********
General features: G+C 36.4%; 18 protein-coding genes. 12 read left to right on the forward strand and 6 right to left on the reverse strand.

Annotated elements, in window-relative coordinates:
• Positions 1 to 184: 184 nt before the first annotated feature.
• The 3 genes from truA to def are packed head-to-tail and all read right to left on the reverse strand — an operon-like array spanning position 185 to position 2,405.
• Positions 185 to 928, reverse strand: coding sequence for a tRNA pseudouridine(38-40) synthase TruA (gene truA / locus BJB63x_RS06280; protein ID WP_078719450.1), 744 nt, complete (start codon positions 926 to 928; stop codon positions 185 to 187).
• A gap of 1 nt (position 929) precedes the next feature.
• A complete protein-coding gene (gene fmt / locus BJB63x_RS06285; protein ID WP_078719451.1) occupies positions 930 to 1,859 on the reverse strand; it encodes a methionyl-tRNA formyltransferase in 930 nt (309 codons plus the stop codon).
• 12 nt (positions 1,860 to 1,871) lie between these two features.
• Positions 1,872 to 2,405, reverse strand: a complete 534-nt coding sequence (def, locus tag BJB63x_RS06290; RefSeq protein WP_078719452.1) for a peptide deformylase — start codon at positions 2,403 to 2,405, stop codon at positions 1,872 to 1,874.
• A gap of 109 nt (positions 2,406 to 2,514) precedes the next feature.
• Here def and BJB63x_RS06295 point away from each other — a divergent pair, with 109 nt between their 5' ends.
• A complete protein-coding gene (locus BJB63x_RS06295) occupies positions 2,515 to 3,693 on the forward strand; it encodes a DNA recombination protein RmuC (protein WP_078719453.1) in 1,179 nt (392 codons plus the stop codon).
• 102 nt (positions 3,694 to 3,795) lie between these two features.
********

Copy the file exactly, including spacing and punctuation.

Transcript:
General features: G+C 36.4%; 18 protein-coding genes. 12 read left to right on the forward strand and 6 right to left on the reverse strand.

Annotated elements, in window-relative coordinates:
• Positions 1 to 184: 184 nt before the first annotated feature.
• The 3 genes from truA to def are packed head-to-tail and all read right to left on the reverse strand — an operon-like array spanning position 185 to position 2,405.
• Positions 185 to 928, reverse strand: coding sequence for a tRNA pseudouridine(38-40) synthase TruA (gene truA / locus BJB63x_RS06280; protein ID WP_078719450.1), 744 nt, complete (start codon positions 926 to 928; stop codon positions 185 to 187).
• A gap of 1 nt (position 929) precedes the next feature.
• A complete protein-coding gene (gene fmt / locus BJB63x_RS06285; protein ID WP_078719451.1) occupies positions 930 to 1,859 on the reverse strand; it encodes a methionyl-tRNA formyltransferase in 930 nt (309 codons plus the stop codon).
• 12 nt (positions 1,860 to 1,871) lie between these two features.
• Positions 1,872 to 2,405, reverse strand: a complete 534-nt coding sequence (def, locus tag BJB63x_RS06290; RefSeq protein WP_078719452.1) for a peptide deformylase — start codon at positions 2,403 to 2,405, stop codon at positions 1,872 to 1,874.
• A gap of 109 nt (positions 2,406 to 2,514) precedes the next feature.
• Here def and BJB63x_RS06295 point away from each other — a divergent pair, with 109 nt between their 5' ends.
• A complete protein-coding gene (locus BJB63x_RS06295) occupies positions 2,515 to 3,693 on the forward strand; it encodes a DNA recombination protein RmuC (protein WP_078719453.1) in 1,179 nt (392 codons plus the stop codon).
• 102 nt (positions 3,694 to 3,795) lie between these two features.